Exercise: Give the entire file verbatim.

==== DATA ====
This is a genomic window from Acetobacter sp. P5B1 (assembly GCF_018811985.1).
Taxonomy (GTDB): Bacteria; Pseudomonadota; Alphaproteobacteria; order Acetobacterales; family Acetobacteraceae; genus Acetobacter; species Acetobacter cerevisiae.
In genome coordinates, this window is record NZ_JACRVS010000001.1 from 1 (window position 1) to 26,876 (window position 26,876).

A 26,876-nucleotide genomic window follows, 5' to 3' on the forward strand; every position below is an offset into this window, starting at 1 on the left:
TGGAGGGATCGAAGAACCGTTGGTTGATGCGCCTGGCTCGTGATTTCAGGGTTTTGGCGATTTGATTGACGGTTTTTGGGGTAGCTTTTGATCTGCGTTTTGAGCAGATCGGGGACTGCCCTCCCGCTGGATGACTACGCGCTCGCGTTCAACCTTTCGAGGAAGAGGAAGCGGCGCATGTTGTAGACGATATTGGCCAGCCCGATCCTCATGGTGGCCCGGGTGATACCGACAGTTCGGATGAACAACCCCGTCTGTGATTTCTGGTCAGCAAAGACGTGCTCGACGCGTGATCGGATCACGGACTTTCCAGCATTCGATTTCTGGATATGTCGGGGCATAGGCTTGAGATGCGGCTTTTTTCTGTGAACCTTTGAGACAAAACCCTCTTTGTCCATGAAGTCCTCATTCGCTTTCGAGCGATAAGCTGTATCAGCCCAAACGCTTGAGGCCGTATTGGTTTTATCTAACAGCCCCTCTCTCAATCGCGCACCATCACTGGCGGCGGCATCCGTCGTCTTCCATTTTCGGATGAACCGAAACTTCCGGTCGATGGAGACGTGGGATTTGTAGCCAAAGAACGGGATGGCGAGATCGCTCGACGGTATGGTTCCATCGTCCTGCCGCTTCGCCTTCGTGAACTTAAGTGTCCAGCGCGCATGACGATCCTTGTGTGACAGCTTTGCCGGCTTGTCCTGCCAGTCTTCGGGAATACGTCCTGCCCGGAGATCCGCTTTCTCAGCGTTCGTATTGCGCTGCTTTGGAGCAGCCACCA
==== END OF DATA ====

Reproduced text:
This is a genomic window from Acetobacter sp. P5B1 (assembly GCF_018811985.1).
Taxonomy (GTDB): Bacteria; Pseudomonadota; Alphaproteobacteria; order Acetobacterales; family Acetobacteraceae; genus Acetobacter; species Acetobacter cerevisiae.
In genome coordinates, this window is record NZ_JACRVS010000001.1 from 1 (window position 1) to 26,876 (window position 26,876).

A 26,876-nucleotide genomic window follows, 5' to 3' on the forward strand; every position below is an offset into this window, starting at 1 on the left:
TGGAGGGATCGAAGAACCGTTGGTTGATGCGCCTGGCTCGTGATTTCAGGGTTTTGGCGATTTGATTGACGGTTTTTGGGGTAGCTTTTGATCTGCGTTTTGAGCAGATCGGGGACTGCCCTCCCGCTGGATGACTACGCGCTCGCGTTCAACCTTTCGAGGAAGAGGAAGCGGCGCATGTTGTAGACGATATTGGCCAGCCCGATCCTCATGGTGGCCCGGGTGATACCGACAGTTCGGATGAACAACCCCGTCTGTGATTTCTGGTCAGCAAAGACGTGCTCGACGCGTGATCGGATCACGGACTTTCCAGCATTCGATTTCTGGATATGTCGGGGCATAGGCTTGAGATGCGGCTTTTTTCTGTGAACCTTTGAGACAAAACCCTCTTTGTCCATGAAGTCCTCATTCGCTTTCGAGCGATAAGCTGTATCAGCCCAAACGCTTGAGGCCGTATTGGTTTTATCTAACAGCCCCTCTCTCAATCGCGCACCATCACTGGCGGCGGCATCCGTCGTCTTCCATTTTCGGATGAACCGAAACTTCCGGTCGATGGAGACGTGGGATTTGTAGCCAAAGAACGGGATGGCGAGATCGCTCGACGGTATGGTTCCATCGTCCTGCCGCTTCGCCTTCGTGAACTTAAGTGTCCAGCGCGCATGACGATCCTTGTGTGACAGCTTTGCCGGCTTGTCCTGCCAGTCTTCGGGAATACGTCCTGCCCGGAGATCCGCTTTCTCAGCGTTCGTATTGCGCTGCTTTGGAGCAGCCACCA